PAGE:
– Monoclonal Antibody Stability in Microgravity-Formulation Study (CASIS PCG 19) examines the stability of monoclonal antibody formulations in microgravity. These formulations degrade over time and sometimes must be discarded, increasing cost and limiting the parts of the world where patients can benefit from them. Storing formulations in microgravity may reveal processes that lead to degradation and, ultimately, to methods for slowing it down.
The Japan Aerospace Exploration Agency Moderate Temperature Protein Crystallization Growth investigation (JAXA Moderate Temp PCG #13) will grow high quality protein crystals in microgravity. The crystals are returned to Earth to determine protein structures in detail; the structures are used to develop pharmaceutical drugs, and to explore the mystery of our lives.
Cell Science-02 (CS-02): The ADvanced Space Experiment Processor (ADSEP) and Bioculture System facilities were set up in support of Cell Science-02 operations later this week. The Cell Science-02 (CS-02) investigation, uses osteoblast progenitor cells isolated from mouse bones to investigate the effects of microgravity on osteoblast cellular processes at the molecular and biochemical level. CS-02 uses a computational biology omics approach to investigate how osteoblasts respond to treatment with two known osteo-inductive factors.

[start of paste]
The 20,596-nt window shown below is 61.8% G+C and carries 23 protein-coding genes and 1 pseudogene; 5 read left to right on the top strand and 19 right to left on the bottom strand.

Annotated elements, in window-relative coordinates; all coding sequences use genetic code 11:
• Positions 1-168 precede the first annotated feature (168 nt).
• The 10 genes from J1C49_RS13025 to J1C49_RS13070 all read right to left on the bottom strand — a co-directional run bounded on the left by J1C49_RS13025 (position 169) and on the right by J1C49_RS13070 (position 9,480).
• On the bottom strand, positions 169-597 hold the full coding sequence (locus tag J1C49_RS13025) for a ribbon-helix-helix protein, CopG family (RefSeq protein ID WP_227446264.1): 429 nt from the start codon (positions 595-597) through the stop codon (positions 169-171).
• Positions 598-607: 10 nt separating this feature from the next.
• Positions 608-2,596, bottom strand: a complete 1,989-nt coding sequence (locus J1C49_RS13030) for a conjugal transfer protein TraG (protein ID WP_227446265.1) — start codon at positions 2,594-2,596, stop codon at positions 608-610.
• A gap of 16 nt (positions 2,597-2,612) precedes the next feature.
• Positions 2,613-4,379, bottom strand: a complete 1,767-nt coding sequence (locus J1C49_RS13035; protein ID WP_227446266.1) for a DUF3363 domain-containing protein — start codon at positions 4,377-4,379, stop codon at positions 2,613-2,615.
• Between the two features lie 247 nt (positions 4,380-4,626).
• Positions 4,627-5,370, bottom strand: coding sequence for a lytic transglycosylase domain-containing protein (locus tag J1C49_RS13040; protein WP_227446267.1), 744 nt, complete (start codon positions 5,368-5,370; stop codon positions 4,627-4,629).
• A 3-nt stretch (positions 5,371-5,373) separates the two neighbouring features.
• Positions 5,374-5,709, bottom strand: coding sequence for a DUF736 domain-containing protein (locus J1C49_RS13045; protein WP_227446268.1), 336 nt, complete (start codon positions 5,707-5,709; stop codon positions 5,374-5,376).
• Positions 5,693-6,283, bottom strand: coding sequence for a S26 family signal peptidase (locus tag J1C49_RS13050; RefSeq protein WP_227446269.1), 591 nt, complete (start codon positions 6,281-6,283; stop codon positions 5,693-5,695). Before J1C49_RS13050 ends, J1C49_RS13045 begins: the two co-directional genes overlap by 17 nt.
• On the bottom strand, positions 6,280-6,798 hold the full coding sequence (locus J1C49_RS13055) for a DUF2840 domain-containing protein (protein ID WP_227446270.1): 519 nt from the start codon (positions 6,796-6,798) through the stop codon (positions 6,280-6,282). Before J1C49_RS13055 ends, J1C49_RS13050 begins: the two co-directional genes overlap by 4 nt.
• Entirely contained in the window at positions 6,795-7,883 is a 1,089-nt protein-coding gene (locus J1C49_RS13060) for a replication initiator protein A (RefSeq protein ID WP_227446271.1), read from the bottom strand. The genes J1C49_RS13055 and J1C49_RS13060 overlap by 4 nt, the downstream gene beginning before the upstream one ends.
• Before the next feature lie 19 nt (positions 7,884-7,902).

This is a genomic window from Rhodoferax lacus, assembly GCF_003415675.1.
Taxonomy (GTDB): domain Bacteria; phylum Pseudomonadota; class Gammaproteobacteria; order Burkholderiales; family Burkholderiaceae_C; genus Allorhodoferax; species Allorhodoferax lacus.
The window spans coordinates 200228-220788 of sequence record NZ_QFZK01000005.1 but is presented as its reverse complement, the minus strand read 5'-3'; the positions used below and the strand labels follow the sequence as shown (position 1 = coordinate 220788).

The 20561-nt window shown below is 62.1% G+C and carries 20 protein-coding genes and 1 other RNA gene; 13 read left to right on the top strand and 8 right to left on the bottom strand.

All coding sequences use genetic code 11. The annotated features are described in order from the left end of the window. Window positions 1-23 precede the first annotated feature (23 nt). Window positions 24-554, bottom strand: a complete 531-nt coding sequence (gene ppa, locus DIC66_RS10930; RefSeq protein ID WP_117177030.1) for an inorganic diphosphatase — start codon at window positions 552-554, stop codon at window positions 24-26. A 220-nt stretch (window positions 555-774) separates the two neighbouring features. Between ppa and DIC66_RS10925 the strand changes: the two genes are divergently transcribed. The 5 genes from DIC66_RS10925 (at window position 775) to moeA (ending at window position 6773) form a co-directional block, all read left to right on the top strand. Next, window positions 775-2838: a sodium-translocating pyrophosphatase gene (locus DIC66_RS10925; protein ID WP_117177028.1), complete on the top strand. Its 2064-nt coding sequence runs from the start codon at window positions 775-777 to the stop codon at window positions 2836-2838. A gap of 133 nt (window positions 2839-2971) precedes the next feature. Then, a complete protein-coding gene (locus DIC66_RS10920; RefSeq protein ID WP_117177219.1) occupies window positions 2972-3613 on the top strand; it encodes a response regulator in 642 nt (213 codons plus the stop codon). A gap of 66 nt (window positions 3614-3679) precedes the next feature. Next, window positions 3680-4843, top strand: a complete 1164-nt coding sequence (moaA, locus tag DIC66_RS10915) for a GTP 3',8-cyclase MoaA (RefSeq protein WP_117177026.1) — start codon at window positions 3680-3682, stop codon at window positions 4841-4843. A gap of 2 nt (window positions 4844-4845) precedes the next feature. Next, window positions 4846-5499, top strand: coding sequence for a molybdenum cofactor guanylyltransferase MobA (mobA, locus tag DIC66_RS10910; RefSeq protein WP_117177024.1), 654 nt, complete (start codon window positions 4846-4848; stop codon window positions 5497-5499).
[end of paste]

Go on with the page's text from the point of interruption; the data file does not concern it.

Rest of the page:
Space Moss: The Space Moss experiment chamber was installed and samples were transferred. Environmental Response and Utilization of Mosses in Space – Space Moss (Space Moss) grows mosses aboard the space station, and on Earth, to determine how microgravity affects their growth, development, gene expression, photosynthetic activity, and other features. Tiny plants without roots, mosses need only a small area for growth, an advantage for their potential use in space and future bases on the Moon or Mars.
NanoRacks Module-9: NanoRacks Module-9 was installed. The Mohammed bin Rashid Space Centre (MBRSC) Science in Space Competition (MBRSC-Mod9), an initiative of the United Arab Emirates Astronaut Program in coordination with NanoRacks LLC, encourages student interest in space science. The experiments are part of the scientific mission of the first Emirati astronaut on the ISS later this year.
Rodent Research-17 (RR-17): The final rodent habitats were installed and prepared for Rodent Research-17 animal transfers tomorrow (7/29/19). Rodent Research-17 (RR-17) uses younger and older mice as model organisms to evaluate the physiological, cellular and molecular effects of the spaceflight environment. Some responses to spaceflight in humans and model organisms such as mice resemble accelerated aging. This investigation provides a better understanding of aging-related immune, bone, and muscle disease processes, which may lead to new therapies for use in space and on Earth.
Completed Task List Activities:
All activities are complete unless otherwise noted.
SPS RPCM Firmware Update
Monday, 7/29 (GMT 210)
RR-17 animal transfers
TReK Demonstration Video Setup
PWD Water Sample/CFM Process
Tuesday, 7/30 (GMT 211)
LSG Crew Restraint S/U
CIR Manifold Bottle Replace
NanoRacks Platform-2 R&R
NanoRacks Module-9 Operations
Today’s Planned Activities:
All activities are complete unless otherwise noted.